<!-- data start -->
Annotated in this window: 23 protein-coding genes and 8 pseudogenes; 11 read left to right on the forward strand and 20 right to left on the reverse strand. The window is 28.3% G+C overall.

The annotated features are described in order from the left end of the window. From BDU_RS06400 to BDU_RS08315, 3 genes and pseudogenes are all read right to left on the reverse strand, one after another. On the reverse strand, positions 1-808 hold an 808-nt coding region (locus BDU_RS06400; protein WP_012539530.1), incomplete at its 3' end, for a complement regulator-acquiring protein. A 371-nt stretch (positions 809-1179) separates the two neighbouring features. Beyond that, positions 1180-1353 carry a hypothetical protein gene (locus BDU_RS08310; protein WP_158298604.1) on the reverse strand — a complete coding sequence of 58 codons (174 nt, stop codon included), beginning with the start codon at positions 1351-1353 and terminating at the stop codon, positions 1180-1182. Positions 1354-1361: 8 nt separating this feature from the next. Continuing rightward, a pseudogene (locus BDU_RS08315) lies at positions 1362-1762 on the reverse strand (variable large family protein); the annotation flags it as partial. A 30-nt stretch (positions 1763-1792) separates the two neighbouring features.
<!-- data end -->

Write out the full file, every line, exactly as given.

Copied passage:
Annotated in this window: 23 protein-coding genes and 8 pseudogenes; 11 read left to right on the forward strand and 20 right to left on the reverse strand. The window is 28.3% G+C overall.

The annotated features are described in order from the left end of the window. From BDU_RS06400 to BDU_RS08315, 3 genes and pseudogenes are all read right to left on the reverse strand, one after another. On the reverse strand, positions 1-808 hold an 808-nt coding region (locus BDU_RS06400; protein WP_012539530.1), incomplete at its 3' end, for a complement regulator-acquiring protein. A 371-nt stretch (positions 809-1179) separates the two neighbouring features. Beyond that, positions 1180-1353 carry a hypothetical protein gene (locus BDU_RS08310; protein WP_158298604.1) on the reverse strand — a complete coding sequence of 58 codons (174 nt, stop codon included), beginning with the start codon at positions 1351-1353 and terminating at the stop codon, positions 1180-1182. Positions 1354-1361: 8 nt separating this feature from the next. Continuing rightward, a pseudogene (locus BDU_RS08315) lies at positions 1362-1762 on the reverse strand (variable large family protein); the annotation flags it as partial. A 30-nt stretch (positions 1763-1792) separates the two neighbouring features.